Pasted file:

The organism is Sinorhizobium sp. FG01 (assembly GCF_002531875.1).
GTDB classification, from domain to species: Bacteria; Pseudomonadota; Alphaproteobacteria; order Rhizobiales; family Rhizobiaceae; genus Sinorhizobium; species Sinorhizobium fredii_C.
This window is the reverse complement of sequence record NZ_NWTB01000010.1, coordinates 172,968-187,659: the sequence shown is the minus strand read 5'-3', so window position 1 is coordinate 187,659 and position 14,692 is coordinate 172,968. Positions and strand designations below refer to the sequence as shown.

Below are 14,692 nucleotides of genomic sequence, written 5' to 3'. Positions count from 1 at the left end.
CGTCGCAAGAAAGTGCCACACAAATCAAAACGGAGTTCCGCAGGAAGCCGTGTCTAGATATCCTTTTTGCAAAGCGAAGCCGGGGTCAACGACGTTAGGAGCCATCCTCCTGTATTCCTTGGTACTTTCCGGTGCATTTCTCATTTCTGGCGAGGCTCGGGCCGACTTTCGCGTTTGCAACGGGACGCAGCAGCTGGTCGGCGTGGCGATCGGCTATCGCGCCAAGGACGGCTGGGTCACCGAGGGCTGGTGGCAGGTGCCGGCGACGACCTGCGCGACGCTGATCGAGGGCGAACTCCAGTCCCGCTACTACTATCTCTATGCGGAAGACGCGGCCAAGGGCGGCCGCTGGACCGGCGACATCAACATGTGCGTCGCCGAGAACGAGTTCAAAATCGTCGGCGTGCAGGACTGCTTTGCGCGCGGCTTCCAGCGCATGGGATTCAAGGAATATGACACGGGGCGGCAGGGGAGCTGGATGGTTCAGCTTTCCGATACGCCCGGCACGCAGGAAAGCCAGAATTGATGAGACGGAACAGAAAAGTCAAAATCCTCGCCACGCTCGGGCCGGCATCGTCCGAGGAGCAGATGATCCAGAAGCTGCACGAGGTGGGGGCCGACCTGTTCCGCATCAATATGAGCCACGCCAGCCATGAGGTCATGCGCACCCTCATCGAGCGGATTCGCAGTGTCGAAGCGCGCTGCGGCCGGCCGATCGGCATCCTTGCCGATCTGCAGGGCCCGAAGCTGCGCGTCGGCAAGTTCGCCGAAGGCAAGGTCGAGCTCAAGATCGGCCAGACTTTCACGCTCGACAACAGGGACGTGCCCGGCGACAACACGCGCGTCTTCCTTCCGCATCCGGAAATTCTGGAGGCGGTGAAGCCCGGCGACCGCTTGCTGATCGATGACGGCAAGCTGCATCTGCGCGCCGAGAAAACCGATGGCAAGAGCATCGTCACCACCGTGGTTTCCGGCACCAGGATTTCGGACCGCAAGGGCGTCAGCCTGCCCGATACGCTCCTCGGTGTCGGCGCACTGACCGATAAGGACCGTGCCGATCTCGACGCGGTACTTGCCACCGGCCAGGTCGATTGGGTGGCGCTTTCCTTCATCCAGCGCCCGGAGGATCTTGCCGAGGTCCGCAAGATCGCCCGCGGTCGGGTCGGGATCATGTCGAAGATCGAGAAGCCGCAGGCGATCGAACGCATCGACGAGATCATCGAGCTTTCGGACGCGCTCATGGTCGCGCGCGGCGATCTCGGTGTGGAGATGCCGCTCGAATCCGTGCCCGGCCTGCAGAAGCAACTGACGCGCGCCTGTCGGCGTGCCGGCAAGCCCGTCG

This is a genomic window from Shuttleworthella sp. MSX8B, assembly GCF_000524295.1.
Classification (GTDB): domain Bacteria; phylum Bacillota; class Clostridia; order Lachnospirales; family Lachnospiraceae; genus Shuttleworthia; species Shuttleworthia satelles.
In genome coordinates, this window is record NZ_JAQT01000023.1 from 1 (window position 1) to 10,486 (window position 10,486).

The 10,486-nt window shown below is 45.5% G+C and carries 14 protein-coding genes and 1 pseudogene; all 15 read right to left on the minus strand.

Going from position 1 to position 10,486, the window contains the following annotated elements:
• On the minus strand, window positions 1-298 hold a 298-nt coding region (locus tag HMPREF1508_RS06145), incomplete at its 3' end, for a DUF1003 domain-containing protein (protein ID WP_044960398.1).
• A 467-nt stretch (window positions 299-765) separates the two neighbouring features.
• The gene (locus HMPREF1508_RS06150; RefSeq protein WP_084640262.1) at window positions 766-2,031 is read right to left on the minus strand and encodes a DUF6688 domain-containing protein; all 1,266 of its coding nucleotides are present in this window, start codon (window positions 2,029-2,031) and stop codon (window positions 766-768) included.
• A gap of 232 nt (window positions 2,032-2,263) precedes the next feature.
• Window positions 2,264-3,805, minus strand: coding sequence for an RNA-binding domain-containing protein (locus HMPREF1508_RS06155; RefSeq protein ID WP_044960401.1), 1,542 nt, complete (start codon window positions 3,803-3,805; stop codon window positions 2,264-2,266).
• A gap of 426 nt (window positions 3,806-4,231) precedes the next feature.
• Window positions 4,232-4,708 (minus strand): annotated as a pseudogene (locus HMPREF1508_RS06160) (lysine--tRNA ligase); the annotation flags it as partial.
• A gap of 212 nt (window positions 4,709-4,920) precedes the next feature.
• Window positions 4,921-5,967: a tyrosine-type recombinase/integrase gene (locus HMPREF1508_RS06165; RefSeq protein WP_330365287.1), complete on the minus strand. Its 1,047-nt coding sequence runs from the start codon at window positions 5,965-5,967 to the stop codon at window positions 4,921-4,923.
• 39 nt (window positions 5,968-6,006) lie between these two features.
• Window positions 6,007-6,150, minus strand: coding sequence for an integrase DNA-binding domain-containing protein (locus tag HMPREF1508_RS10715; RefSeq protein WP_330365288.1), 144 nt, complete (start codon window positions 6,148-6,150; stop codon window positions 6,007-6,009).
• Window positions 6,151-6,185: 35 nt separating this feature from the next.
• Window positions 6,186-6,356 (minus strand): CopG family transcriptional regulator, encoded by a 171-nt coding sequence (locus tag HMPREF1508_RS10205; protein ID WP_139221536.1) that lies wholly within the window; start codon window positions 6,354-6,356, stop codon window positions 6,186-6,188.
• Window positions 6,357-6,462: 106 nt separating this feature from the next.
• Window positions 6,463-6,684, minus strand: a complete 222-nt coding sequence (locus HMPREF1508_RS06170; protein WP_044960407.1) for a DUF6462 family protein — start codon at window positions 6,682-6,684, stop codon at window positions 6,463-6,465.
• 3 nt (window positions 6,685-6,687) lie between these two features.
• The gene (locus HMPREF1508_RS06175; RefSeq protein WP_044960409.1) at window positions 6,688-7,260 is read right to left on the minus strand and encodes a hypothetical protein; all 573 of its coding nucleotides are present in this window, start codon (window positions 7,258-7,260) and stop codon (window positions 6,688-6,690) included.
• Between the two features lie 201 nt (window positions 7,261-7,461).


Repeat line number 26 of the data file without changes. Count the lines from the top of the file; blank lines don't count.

• 3 nt (window positions 6,685-6,687) lie between these two features.